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February 6, 2003

Taking a look at school desegregation

Pitt’s new Center on Race and Social Problems (CRSP), an interdisciplinary center housed in the School of Social Work, was established recently to promote scholarship where racial issues are at the intellectual core.

Janet Ward Schofield, professor of psychology and senior scientist at Pitt’s Learning Research and Development Center, spoke last month on “School Desegregation and Intergroup Relations: Looking Back and Looking Forward” as part of CRSP’s inaugural lecture series.

Schofield has published extensively on school desegregation, including her study on “Black and White in School: Trust, Tension or Tolerance?” which won the 1983 Allport Intergroup Relations Prize from the Society for the Psychological Study of Social Issues.

Schofield is a member of the board of the advisory committee on Race and Ethnic Relations Among Youth at the National Academy of Sciences. She also has served on the National Advisory Panel on School Desegregation Research.

Her lecture focused on 1978-1983 research at a then-new northeastern United States middle school (grades 6, 7 and 8) with 1,200 students; roughly half were white and half were African American. In her lecture she referred to the school by the pseudonym Wexler.

Schofield’s current work focuses on school desegregation and intergroup relations, as well as the effect of computers on classroom social processes. She is preparing a grant proposal to do a follow-up research study on the Wexler students she interviewed for her original study.

Janet Schofield’s study of Wexler middle school in the late 1970s focused on three topics: how well the prevailing theory for examining intergroup relations applied to the school; the differences in both structure and function of intergroup relations in a school environment, and the ways racial and gender groups view interaction, including how observable stereotyping played a role in intergroup relations.

“In examining the published research at that time, I found that most of it focused on a very simple question: What is the effect of desegregation on intergroup relations?” Schofield said. “Unfortunately, the answer to that question was extremely unclear,” despite a fair amount of research on the topic. “In fact, there were a couple of reviews that concluded the most striking characteristic [of the research] was its inconclusiveness.”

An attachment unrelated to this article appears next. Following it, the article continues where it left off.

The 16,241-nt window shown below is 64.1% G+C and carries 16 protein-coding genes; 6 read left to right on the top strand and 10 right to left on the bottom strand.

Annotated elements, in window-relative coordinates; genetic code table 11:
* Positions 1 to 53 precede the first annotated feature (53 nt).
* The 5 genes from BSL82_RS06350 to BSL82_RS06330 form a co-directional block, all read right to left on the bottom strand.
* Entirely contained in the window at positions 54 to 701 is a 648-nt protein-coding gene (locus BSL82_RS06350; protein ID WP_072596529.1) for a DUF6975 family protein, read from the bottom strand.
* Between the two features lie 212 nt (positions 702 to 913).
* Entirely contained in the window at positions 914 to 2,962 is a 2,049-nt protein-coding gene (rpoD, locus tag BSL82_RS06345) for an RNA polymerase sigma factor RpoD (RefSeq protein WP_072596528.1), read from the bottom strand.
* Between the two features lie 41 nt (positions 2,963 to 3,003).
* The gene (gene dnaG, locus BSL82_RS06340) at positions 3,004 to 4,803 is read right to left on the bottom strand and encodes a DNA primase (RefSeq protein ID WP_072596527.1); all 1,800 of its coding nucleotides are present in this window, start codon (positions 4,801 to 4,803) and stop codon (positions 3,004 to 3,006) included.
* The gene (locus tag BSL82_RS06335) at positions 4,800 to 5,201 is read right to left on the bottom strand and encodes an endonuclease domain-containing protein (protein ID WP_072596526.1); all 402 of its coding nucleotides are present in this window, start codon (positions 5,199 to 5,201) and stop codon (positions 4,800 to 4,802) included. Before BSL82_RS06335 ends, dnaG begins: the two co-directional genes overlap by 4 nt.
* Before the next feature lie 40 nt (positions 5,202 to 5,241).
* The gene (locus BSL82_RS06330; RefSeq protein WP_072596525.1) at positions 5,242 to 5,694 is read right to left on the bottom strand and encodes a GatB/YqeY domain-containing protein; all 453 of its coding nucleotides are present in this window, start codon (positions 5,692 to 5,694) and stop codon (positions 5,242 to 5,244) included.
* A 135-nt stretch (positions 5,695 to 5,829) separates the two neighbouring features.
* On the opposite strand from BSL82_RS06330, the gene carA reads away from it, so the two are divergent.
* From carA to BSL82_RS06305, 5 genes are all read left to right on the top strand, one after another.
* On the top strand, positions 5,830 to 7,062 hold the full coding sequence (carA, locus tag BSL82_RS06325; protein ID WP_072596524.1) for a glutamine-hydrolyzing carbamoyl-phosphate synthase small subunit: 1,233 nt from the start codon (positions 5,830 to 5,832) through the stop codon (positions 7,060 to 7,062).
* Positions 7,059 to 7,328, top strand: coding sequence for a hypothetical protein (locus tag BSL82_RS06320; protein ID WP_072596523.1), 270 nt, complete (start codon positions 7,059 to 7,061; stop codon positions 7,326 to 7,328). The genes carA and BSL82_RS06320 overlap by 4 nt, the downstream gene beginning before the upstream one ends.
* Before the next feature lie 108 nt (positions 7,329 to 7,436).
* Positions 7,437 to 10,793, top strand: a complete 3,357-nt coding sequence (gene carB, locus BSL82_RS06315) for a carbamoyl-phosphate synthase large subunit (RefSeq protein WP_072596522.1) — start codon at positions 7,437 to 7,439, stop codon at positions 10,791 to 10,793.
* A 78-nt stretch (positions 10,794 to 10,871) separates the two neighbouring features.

In examining the inconclusive research, Schofield found two recurring flaws.

“When I struggled to figure out why research seemed inconclusive, I found that it was due to a very serious conceptual problem, which was that researchers took a political term and in some cases a legal term — school desegregation — and treated it as if it were an independent variable that had one particular meaning,” she said. “But, in fact, desegregation is a social situation with an incredible variety of meanings at the school and classroom level.”

Schools were defined as desegregated whether the percentage of African American students was 5 percent or 70 percent.

“So you have a huge difference in the makeup of student bodies, and you also had a huge difference in how the schools were structured and how they function,” Schofield said. “Some schools had major amounts of re-segregation within classrooms, while others made much more effort to have heterogeneous classrooms.”

The second research flaw was the failure to maintain the distinction between desegregation, that is, a situation in which people of different racial or ethnic backgrounds attended the same school, and integration, that is, desegregation that met certain additional conditions, she said.

“The theory that was best suited to looking in this direction at the time I began work was Gordon Allport’s ‘contact theory,’ which strongly influenced my efforts.”

What Allport, a prominent educational researcher in intergroup relations, suggested, Schofield said, was that contact between previously separate and often hostile groups has the potential to improve relationships between them, but only under certain circumstances: equal status within the contact situation, cooperation toward mutually shared goals and the support of the relevant authorities for building relationships.

She felt Wexler was close to the ideal place to study this theory: It was a new school, roughly half white and half African American, where the administration was committed to promoting a colorblind environment.

“In Wexler’s 6th and 7th grade, things came pretty close to Allport’s contact conditions,” Schofield said. “But in sharp contrast, in the 8th grade, there was a formalization of very unequal contact between African American and white kids,” because the students were divided based on test scores into an accelerated program where roughly 80 percent of the students were white, and the regular program, were 80 percent were African American. The 8th grade also published honor rolls, which was not the case in the 6th and 7th grades.

“So, in the 8th grade, you had a situation where differences in achievement, which were no doubt related to differences in socio-economic background of the students in the school, were formalized in a way that created unequal status for the African Americans and the white students. But this gave us an opportunity to compare the intergroup relations” from separate perspectives.